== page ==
Finally, the methods and techniques taught in the seminars are being practiced in the field – in role plays and on excursions. During a guided tour or walkabout, each participant presents selected topics. The presentations are recorded on video and later analysed. Methodology, voice, language, gestures, facial expressions – what was good, where is scope for improvement? “It is valuable feedback that many tour guides never got in this form“. Having worked in the sector for years, many participants are surprised to see how much there is still to learn in the trainings. They are delighted with the specific methods and exercises that help them to apply their skills in different and better ways than before.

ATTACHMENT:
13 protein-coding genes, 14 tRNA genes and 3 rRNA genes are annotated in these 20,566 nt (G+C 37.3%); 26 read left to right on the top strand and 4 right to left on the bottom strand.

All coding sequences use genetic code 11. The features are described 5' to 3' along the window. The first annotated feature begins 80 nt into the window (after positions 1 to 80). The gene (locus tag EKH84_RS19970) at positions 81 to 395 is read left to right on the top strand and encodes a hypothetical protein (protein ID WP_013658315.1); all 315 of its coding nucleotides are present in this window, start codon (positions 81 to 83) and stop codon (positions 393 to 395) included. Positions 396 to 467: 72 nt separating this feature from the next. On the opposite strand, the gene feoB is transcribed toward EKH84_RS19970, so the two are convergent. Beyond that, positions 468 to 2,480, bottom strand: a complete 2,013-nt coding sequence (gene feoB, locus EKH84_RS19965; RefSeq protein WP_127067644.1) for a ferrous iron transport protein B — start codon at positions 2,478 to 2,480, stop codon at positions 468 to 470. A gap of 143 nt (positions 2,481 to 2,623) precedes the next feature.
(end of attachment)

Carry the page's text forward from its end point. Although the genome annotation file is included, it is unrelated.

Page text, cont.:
From his many years of experience as a trainer, Dietmar Quist knows where there may still be obstacles – for example in dealing with sensitive political or religious issues in one’s own country. Addressing them does not only require tact, but also good preparation. The Advanced Seminar (level 2) therefore focuses on successful reasoning. In addition to an intensive training it offers destination-specific technical guidance, providing talking points on specific key topics such as society and culture, globalisation and development, religion and identity. “It is about expanding existing knowledge by adding global context and about being able to counter ignorance or spurious reasoning in a sovereign manner“. Eventually, customers such as tour operators or travel agents will also benefit from these trainings. “After a training we often get as feedback that the rate of customer complaints had decreased significantly”, says Dietmar Quist. Tour guides certified by Studienkreis are not just better at imparting background knowledge, but are also more motivated, are better team players, and are able to handle challenging situations. This has a positive effect on the quality of guest services and eventually on the reputation and positioning of a tourism enterprise.